This is our second blog from LTC Bernard House. As a reminder of his bio he was commissioned as a Field Artillery Officer from the University of Arkansas at Pine Bluff where he graduated as a Distinguished Military Graduate and also holds a Master of Arts in Management and Leadership from Websters. LTC House commanded the 3rd Battalion, 6th Field Artillery Regiment at Fort Drum, NY. He is currently serving as the United States Forces Korea Chief of Dynamic Training. The views expressed in this paper are those of the author and do not necessarily reflect the views of the Department of Defense or any of its agencies. Please see his other blog if you so get the time.

Statements I hear all the time: “I deserved a Most Qualified rating” and “I am the best officer within my organization.” I’d caution one to ask if this assessment is an accurate one and how did these officers arrive at this assessment of their performance? Illusory superiority is part of long-standing social-psychological research which has shown that we tend to over-evaluate our own performance. Did these officers critically and honestly assess their performance, identify shortfalls (improvements) and develop a way ahead to grow as a leader? Problem not. Everyone would like to think they are masters in their fields, however, the truth of the matter is there is always room for improvement – regardless of rank.

Leader development starts with self-assessment. It is arguably one of the most difficult process to perform due to the reflection and subsequent work involved. Once you receive candid feedback from subordinates, peers, superiors, mentors, family, and friends, what do you do with it? Do you make excuses, put it aside, discount what they said, or do you critically assess your performance to make yourself a better leader? Here’s a quick reminder to go to our SELF-DEVELOPMENT page for some quick free resources to help augment your own assessment.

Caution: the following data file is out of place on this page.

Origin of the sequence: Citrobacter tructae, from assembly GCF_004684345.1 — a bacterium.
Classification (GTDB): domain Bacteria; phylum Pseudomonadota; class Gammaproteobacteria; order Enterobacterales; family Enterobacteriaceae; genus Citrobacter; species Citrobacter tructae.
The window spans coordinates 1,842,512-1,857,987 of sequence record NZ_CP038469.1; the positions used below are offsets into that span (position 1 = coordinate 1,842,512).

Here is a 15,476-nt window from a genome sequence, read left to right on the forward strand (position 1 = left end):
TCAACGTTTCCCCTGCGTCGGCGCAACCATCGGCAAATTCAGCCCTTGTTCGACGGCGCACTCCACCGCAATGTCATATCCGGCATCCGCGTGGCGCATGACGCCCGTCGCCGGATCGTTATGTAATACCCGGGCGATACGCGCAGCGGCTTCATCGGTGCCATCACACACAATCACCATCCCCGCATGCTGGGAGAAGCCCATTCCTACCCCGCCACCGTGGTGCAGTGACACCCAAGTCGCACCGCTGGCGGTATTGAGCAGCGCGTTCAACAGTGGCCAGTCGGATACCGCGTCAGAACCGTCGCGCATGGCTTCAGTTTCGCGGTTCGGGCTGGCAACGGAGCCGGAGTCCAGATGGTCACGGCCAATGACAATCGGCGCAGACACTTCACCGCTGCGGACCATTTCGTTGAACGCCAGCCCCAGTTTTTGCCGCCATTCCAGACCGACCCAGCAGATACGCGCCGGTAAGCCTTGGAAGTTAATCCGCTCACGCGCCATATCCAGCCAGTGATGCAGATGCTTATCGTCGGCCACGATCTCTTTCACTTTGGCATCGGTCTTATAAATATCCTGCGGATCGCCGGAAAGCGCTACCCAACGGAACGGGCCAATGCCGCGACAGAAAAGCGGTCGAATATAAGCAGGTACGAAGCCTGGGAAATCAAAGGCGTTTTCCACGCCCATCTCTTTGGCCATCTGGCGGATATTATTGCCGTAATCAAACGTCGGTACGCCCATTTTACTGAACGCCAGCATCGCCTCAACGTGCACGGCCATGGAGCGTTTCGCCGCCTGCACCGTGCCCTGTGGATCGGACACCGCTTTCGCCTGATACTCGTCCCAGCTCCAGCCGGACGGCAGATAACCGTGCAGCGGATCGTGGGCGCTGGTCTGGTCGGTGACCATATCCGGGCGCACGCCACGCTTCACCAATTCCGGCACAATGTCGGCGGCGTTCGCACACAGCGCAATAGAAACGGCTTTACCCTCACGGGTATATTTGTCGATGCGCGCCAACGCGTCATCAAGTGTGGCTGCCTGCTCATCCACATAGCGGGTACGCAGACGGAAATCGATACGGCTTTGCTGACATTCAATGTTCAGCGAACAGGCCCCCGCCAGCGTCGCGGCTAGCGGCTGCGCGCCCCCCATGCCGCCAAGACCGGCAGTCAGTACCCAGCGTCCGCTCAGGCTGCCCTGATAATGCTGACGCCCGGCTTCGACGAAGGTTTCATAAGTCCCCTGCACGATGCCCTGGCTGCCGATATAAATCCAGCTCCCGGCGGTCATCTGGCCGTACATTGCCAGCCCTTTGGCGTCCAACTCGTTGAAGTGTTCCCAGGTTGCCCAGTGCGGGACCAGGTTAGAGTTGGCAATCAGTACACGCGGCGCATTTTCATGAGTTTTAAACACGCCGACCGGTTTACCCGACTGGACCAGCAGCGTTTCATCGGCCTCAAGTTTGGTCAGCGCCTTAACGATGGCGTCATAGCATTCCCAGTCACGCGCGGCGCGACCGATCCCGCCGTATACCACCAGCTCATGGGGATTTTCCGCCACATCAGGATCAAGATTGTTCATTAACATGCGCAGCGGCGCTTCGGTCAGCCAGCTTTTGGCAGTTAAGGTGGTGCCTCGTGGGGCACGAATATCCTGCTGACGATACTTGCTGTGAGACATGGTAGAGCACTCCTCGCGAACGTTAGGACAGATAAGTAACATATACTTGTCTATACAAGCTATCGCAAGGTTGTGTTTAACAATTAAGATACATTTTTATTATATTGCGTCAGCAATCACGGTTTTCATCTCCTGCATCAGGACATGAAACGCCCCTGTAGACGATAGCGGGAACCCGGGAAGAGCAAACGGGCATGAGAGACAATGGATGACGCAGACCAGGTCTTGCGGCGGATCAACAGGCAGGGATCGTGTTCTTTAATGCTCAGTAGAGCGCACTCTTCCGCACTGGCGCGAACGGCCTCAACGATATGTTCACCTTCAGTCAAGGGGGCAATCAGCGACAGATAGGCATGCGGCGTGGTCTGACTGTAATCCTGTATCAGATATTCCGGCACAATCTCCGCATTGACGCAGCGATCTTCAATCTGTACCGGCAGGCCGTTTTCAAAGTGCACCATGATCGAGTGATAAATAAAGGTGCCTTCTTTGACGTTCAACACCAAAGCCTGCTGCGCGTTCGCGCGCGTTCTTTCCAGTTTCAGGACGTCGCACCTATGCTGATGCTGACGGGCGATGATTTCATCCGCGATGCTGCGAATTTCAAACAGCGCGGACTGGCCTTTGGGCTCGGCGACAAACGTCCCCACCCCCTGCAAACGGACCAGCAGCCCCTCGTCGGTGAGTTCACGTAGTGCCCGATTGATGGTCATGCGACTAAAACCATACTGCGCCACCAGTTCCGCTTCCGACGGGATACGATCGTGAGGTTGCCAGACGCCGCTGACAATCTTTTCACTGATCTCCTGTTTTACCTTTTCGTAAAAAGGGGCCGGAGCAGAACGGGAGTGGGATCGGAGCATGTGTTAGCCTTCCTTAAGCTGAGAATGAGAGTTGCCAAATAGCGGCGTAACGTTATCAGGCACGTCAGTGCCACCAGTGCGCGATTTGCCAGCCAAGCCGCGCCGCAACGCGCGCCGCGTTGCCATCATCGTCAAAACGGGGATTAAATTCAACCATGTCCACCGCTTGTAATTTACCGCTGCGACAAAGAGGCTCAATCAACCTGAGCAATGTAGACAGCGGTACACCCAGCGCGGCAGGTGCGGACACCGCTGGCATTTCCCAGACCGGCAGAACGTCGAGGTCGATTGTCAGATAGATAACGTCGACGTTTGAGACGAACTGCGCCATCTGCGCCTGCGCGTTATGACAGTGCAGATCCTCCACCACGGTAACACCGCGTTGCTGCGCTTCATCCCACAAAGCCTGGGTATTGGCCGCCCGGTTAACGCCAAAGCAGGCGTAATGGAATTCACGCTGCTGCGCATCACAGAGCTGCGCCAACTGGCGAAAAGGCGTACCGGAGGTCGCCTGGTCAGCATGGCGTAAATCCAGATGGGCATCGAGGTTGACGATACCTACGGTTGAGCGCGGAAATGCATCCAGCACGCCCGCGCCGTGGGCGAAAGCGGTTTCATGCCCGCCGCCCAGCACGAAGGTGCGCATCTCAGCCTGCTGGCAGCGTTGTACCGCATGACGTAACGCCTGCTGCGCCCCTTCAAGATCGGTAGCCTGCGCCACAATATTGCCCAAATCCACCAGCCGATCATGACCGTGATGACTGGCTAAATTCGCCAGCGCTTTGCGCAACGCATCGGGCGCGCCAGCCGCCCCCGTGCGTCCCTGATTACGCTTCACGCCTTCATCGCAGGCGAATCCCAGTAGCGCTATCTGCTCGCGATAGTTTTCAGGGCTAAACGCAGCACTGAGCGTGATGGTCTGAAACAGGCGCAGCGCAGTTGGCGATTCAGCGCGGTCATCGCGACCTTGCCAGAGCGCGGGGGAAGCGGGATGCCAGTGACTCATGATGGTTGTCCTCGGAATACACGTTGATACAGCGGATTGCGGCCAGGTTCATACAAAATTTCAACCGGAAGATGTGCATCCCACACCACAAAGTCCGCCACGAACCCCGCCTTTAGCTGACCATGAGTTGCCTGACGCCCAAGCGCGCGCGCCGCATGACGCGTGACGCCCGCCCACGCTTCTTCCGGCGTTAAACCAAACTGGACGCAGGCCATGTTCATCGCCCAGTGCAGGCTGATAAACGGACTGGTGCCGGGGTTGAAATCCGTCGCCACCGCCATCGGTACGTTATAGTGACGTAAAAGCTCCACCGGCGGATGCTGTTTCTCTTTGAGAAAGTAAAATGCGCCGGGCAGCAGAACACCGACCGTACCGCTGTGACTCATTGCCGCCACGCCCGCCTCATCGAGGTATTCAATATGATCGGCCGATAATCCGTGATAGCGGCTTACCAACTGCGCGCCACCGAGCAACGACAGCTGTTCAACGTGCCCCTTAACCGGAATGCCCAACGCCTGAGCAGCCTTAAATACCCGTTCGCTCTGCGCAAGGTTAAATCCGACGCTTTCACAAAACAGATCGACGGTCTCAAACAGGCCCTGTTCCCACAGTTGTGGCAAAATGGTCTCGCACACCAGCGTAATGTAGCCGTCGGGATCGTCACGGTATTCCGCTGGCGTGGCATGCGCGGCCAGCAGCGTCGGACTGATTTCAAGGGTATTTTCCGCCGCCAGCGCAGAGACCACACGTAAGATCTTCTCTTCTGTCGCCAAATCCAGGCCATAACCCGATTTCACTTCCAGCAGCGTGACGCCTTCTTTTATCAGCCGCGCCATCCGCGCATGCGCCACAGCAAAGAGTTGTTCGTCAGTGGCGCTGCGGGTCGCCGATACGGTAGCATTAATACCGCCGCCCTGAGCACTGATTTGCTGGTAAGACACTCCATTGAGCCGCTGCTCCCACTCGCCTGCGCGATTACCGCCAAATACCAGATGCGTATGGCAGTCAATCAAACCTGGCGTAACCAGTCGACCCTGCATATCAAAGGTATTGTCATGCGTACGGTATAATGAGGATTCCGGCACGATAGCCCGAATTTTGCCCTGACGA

How does one assess their performance? For starters, you have to be honest with yourself. Accept the fact that NO ONE IS PERFECT. Everyone fails at times and has room for improvement. The only way to become a better leader is to address failures head-on, acknowledge improvement requirements, develop a course of action, and continue to grow as a confident and competent leader.

There are many methods, procedures and systems geared toward performing self-assessments. The Army crafted the Multi-Source Assessment and Feedback (MSAF) to help leaders receive feedback from peers, superiors and subordinates. If executed correctly, the MSAF will help you see yourself through the eyes of those around you. Bottom-line: no system is perfect and you have to select a method that works for you – the MSAF now is no longer required for officer evaluations.

What I would like to share with you is the model I utilize which has worked for me. As shown in the picture at the header of this article, my model is built around inputs, assessments, implementation, and execution.

INPUT: Input comes from various sources; however, the best input comes from individuals who you interact with on a daily basis and have visibility on your performance. I categorize input coming from three sources: Work, Military Social and Off Duty. Each source provides a different perspective based on the different types of interactions they present such as: Work (Subordinates/Peers/Raters/Senior Raters/Mentor interactions), Military Social (Peers/Colleagues/Mentor interactions) and Off Duty (Family/Friends interactions). Each interaction shapes me as an individual and officer, and impacts my overall performance.